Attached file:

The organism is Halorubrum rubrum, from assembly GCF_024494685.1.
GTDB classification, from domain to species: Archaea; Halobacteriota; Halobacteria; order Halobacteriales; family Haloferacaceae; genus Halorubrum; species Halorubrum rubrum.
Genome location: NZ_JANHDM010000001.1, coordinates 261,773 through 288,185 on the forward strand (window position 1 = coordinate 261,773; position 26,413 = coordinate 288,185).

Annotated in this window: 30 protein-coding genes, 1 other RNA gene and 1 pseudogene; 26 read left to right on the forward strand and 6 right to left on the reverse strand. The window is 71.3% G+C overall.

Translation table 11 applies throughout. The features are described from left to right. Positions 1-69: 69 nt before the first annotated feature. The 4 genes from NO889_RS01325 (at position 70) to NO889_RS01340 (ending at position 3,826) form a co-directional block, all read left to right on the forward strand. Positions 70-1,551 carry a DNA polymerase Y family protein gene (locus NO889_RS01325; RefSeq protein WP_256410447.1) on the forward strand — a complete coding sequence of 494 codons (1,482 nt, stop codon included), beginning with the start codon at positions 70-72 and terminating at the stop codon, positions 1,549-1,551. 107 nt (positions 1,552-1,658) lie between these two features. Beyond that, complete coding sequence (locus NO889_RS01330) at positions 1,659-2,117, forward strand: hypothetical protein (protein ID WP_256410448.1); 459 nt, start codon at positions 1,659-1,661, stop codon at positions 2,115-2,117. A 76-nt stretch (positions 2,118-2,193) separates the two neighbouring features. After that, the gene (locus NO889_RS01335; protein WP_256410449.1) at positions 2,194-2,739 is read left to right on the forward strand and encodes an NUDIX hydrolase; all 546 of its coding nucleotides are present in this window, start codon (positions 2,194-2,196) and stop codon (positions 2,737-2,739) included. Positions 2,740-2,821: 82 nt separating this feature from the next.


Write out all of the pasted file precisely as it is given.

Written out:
The organism is Halorubrum rubrum, from assembly GCF_024494685.1.
GTDB classification, from domain to species: Archaea; Halobacteriota; Halobacteria; order Halobacteriales; family Haloferacaceae; genus Halorubrum; species Halorubrum rubrum.
Genome location: NZ_JANHDM010000001.1, coordinates 261,773 through 288,185 on the forward strand (window position 1 = coordinate 261,773; position 26,413 = coordinate 288,185).

Annotated in this window: 30 protein-coding genes, 1 other RNA gene and 1 pseudogene; 26 read left to right on the forward strand and 6 right to left on the reverse strand. The window is 71.3% G+C overall.

Translation table 11 applies throughout. The features are described from left to right. Positions 1-69: 69 nt before the first annotated feature. The 4 genes from NO889_RS01325 (at position 70) to NO889_RS01340 (ending at position 3,826) form a co-directional block, all read left to right on the forward strand. Positions 70-1,551 carry a DNA polymerase Y family protein gene (locus NO889_RS01325; RefSeq protein WP_256410447.1) on the forward strand — a complete coding sequence of 494 codons (1,482 nt, stop codon included), beginning with the start codon at positions 70-72 and terminating at the stop codon, positions 1,549-1,551. 107 nt (positions 1,552-1,658) lie between these two features. Beyond that, complete coding sequence (locus NO889_RS01330) at positions 1,659-2,117, forward strand: hypothetical protein (protein ID WP_256410448.1); 459 nt, start codon at positions 1,659-1,661, stop codon at positions 2,115-2,117. A 76-nt stretch (positions 2,118-2,193) separates the two neighbouring features. After that, the gene (locus NO889_RS01335; protein WP_256410449.1) at positions 2,194-2,739 is read left to right on the forward strand and encodes an NUDIX hydrolase; all 546 of its coding nucleotides are present in this window, start codon (positions 2,194-2,196) and stop codon (positions 2,737-2,739) included. Positions 2,740-2,821: 82 nt separating this feature from the next.